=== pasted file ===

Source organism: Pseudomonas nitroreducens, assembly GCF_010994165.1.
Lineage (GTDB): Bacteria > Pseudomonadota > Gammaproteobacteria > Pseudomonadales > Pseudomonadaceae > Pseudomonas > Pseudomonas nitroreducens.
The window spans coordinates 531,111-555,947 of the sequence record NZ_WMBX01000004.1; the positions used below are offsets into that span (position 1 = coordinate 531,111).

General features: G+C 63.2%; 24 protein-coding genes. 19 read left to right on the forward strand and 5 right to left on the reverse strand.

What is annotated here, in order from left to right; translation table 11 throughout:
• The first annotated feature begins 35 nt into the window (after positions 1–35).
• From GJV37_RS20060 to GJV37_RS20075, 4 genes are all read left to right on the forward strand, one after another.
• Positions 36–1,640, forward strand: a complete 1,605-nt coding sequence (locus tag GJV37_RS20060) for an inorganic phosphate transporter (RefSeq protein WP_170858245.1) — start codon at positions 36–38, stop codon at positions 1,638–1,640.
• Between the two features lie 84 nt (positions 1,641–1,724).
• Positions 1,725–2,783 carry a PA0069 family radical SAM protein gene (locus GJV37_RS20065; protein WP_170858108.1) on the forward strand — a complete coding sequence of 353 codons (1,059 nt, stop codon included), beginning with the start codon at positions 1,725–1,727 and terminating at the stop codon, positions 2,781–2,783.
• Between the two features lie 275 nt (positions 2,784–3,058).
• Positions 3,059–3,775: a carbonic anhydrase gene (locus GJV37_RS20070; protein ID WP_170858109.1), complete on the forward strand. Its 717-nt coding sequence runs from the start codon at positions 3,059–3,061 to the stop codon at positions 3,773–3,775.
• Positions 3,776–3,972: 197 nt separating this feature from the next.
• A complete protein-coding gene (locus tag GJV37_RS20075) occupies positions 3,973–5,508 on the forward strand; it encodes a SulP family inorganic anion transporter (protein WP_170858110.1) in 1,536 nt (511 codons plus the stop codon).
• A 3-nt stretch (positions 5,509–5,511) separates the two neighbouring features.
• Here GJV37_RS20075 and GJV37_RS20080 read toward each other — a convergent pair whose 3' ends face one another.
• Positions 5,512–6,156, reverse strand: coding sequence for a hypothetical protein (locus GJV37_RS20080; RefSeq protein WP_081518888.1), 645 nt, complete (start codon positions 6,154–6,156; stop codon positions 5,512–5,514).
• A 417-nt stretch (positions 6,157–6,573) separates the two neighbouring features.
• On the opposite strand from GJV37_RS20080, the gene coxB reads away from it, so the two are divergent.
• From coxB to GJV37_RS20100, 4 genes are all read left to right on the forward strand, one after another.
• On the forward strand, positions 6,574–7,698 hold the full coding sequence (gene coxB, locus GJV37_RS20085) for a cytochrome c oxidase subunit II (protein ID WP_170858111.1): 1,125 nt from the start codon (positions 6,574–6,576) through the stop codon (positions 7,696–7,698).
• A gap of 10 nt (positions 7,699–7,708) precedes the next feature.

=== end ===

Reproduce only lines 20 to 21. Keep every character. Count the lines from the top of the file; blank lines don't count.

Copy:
• From coxB to GJV37_RS20100, 4 genes are all read left to right on the forward strand, one after another.
• On the forward strand, positions 6,574–7,698 hold the full coding sequence (gene coxB, locus GJV37_RS20085) for a cytochrome c oxidase subunit II (protein ID WP_170858111.1): 1,125 nt from the start codon (positions 6,574–6,576) through the stop codon (positions 7,696–7,698).